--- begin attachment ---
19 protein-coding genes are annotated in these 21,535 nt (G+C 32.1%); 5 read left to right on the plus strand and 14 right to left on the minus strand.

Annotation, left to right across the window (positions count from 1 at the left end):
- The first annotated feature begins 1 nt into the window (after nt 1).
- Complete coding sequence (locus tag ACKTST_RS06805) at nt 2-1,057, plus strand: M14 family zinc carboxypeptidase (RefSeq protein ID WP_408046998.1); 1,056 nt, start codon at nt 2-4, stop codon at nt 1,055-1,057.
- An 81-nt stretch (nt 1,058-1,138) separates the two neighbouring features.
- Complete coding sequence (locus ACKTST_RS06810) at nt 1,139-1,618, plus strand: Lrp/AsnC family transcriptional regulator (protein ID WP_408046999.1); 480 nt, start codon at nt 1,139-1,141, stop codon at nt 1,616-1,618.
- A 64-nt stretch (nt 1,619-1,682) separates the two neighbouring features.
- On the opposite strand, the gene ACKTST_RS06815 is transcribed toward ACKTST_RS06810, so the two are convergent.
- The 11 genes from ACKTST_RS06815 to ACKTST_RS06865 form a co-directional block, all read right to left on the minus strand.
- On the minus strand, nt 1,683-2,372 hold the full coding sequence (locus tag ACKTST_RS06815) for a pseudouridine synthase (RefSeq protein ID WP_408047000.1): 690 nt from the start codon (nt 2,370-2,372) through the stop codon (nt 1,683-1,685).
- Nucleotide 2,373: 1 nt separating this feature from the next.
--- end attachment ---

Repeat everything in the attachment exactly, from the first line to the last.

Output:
19 protein-coding genes are annotated in these 21,535 nt (G+C 32.1%); 5 read left to right on the plus strand and 14 right to left on the minus strand.

Annotation, left to right across the window (positions count from 1 at the left end):
- The first annotated feature begins 1 nt into the window (after nt 1).
- Complete coding sequence (locus tag ACKTST_RS06805) at nt 2-1,057, plus strand: M14 family zinc carboxypeptidase (RefSeq protein ID WP_408046998.1); 1,056 nt, start codon at nt 2-4, stop codon at nt 1,055-1,057.
- An 81-nt stretch (nt 1,058-1,138) separates the two neighbouring features.
- Complete coding sequence (locus ACKTST_RS06810) at nt 1,139-1,618, plus strand: Lrp/AsnC family transcriptional regulator (protein ID WP_408046999.1); 480 nt, start codon at nt 1,139-1,141, stop codon at nt 1,616-1,618.
- A 64-nt stretch (nt 1,619-1,682) separates the two neighbouring features.
- On the opposite strand, the gene ACKTST_RS06815 is transcribed toward ACKTST_RS06810, so the two are convergent.
- The 11 genes from ACKTST_RS06815 to ACKTST_RS06865 form a co-directional block, all read right to left on the minus strand.
- On the minus strand, nt 1,683-2,372 hold the full coding sequence (locus tag ACKTST_RS06815) for a pseudouridine synthase (RefSeq protein ID WP_408047000.1): 690 nt from the start codon (nt 2,370-2,372) through the stop codon (nt 1,683-1,685).
- Nucleotide 2,373: 1 nt separating this feature from the next.